There wasn’t much that I could ask Elizabeth Martin, the site coordinator for the Mecklenburg County Board of Elections at the Cornelius Town Hall. She is required to remain impartial and to facilitate the election process during the early voting period and on Election Day. But her passion is getting out the vote.

 

“I always want every eligible voter to vote.”—Elizabeth Martin 

As of noon, on Friday, October 26, 2018, over 81,000 Mecklenburg County voters had cast their ballots for the 2018 election. Cornelius Town Hall had over 6,600, Huntersville Town Hall had over 4,700, and the University Area at JW Clay had over 7,500. You can watch the numbers grow through November 3 at the Mecklenburg County Board of Elections website.

 

When I voted this past Tuesday, several people were in a designated area handing out informational materials and talking with the voters walking into Cornelius Town Hall. North Carolina law requires that no electioneering occur within the area immediately outside the front entrance of a polling place, which is typically 50 feet (and no less than 25 feet) from the front entrance.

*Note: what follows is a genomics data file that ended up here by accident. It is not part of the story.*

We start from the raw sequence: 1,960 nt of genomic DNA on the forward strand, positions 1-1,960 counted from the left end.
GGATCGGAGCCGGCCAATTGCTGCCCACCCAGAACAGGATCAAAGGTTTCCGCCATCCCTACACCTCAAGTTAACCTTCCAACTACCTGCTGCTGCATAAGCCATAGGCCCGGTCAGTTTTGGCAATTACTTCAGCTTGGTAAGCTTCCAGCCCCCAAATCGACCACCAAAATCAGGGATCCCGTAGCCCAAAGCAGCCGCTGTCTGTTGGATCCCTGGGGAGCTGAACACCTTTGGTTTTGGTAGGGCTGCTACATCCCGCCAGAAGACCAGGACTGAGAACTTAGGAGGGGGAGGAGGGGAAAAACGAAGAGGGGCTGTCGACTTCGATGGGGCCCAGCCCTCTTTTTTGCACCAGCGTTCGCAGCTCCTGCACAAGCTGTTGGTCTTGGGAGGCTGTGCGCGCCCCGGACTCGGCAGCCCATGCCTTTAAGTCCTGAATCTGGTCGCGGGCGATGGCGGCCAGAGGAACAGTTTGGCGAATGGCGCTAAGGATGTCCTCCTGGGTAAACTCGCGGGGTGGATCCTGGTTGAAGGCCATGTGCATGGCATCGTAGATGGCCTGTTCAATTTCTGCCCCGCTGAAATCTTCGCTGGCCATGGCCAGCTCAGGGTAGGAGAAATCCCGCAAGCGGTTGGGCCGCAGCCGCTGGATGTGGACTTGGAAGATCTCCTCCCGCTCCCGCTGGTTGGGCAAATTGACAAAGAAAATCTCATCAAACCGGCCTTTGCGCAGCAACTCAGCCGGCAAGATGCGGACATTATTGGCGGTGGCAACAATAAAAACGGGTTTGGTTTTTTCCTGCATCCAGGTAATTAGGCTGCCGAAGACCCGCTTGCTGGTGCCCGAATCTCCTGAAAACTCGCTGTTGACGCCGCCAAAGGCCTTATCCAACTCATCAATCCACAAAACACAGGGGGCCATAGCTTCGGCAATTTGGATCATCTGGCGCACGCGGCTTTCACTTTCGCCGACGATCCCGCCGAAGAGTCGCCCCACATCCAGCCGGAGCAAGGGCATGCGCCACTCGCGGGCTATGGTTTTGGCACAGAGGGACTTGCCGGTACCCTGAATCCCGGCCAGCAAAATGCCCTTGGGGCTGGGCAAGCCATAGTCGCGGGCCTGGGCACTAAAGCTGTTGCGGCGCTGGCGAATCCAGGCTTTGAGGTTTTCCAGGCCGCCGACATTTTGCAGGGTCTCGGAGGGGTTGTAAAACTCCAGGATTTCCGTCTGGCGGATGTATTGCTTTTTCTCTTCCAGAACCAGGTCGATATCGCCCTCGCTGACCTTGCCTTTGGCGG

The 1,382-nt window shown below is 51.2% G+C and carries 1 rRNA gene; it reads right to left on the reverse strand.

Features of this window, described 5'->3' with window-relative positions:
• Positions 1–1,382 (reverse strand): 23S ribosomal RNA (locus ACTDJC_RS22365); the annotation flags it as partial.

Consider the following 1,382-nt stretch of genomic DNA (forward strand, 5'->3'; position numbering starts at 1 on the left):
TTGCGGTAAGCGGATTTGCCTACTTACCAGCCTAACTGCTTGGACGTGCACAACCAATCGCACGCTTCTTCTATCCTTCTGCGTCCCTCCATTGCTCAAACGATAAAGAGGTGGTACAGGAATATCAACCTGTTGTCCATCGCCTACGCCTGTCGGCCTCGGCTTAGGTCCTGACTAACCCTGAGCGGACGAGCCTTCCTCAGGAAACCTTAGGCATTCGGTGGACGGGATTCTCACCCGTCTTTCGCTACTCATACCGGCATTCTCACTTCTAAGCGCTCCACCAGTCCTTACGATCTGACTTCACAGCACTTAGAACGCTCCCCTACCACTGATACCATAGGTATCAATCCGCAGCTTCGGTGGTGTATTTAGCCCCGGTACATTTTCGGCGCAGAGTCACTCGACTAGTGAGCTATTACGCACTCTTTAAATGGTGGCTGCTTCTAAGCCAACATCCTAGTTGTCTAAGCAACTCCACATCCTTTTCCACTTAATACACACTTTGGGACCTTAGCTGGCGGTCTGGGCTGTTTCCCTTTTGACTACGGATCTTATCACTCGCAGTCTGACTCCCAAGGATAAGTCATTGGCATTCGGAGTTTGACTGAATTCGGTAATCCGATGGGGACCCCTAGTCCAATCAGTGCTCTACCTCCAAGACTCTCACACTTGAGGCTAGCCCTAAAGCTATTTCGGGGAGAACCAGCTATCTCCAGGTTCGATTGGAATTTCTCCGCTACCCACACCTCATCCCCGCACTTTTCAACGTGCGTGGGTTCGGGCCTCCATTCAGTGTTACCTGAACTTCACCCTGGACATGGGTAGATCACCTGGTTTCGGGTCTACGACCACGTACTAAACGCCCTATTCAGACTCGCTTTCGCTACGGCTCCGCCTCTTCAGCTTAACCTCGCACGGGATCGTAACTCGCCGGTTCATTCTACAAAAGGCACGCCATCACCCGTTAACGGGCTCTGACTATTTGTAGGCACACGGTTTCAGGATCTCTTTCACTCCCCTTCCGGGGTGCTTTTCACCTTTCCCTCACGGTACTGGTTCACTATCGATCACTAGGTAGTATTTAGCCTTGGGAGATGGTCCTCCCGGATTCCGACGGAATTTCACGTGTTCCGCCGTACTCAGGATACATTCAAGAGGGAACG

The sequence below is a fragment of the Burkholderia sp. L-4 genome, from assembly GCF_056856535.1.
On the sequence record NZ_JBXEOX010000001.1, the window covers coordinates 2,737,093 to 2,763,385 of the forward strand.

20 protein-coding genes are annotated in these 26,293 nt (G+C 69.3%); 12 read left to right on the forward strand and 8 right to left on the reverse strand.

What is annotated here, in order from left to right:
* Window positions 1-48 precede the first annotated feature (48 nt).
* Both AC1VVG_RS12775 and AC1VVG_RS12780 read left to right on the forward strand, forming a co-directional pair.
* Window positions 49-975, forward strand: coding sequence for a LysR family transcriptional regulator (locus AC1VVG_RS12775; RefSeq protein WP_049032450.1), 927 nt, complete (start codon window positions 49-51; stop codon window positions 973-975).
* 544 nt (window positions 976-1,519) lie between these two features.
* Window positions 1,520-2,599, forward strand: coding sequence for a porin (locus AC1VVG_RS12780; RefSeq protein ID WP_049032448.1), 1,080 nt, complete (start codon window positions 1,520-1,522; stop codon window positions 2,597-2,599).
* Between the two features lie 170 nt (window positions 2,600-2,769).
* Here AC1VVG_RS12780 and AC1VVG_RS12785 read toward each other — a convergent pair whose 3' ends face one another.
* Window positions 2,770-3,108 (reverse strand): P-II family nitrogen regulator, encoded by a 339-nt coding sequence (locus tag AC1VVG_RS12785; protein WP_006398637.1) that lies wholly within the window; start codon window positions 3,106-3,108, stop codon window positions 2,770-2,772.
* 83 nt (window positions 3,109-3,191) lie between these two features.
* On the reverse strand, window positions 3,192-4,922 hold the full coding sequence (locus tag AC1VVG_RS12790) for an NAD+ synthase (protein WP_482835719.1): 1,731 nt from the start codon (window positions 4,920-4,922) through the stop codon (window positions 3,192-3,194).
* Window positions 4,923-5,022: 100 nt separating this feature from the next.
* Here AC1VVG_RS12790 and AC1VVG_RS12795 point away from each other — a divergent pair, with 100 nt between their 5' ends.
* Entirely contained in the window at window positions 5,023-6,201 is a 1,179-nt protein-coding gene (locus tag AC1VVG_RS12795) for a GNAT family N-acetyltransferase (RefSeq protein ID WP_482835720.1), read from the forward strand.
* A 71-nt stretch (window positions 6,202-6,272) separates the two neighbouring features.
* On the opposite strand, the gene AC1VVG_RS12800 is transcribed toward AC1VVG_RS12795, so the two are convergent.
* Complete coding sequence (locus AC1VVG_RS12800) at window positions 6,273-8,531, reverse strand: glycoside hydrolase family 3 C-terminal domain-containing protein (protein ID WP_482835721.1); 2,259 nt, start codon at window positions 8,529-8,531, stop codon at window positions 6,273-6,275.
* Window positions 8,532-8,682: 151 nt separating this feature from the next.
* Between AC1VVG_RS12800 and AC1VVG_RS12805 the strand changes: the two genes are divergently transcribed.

Lynn Miller, a volunteer for Democrats of North Mecklenburg County, feels this election is important and is so passionate about her ideals that she has signed up 6 times at 3 hours each to hand out information and speak to people during the early voting period.

 

“Passion. Passion for our grandkids’ education. Passion for the democratic process. Passion for women’s rights, which I thought I fought for long ago.”—Lynn Miller

 

Katie Reuben, along with her two sons, was there to support Howard Clark who is running for Superior Court Judge in District 26C.

 

“We are here today to support my neighbor. He’s not only a friend, but he’s given us a good perspective from his work as a teacher and a public defender.”—Katie Rueben

 

Cornelius Mayor Woody Washam was on hand and shared his passion for getting people to vote “Yes!” on the Cornelius Transportation Bond Proposal.

 

 “I personally support the bonds. It will cost the town $24 million and the town will get back $4 for every $1 the town invests. It moves seven critical projects up around 20 years. It’s transformational for Cornelius so we can start work sooner rather than later on our serious traffic problems.”—Mayor Woody Washam

 

For more details on each of the seven projects in the Transportation Bond Proposal, visit the the Town of Cornelius’ website.

Early voting continues every day through Sat., Nov. 3.

Mon., Oct. 22-Fri., Oct. 26: 7am-7pm
Sat., Oct. 27: 10am-5pm
Sun., Oct. 28: 1-4pm
Mon., Oct. 29-Fri., Nov. 2: 7am-7pm
Sat., Nov. 3: 8am-1pm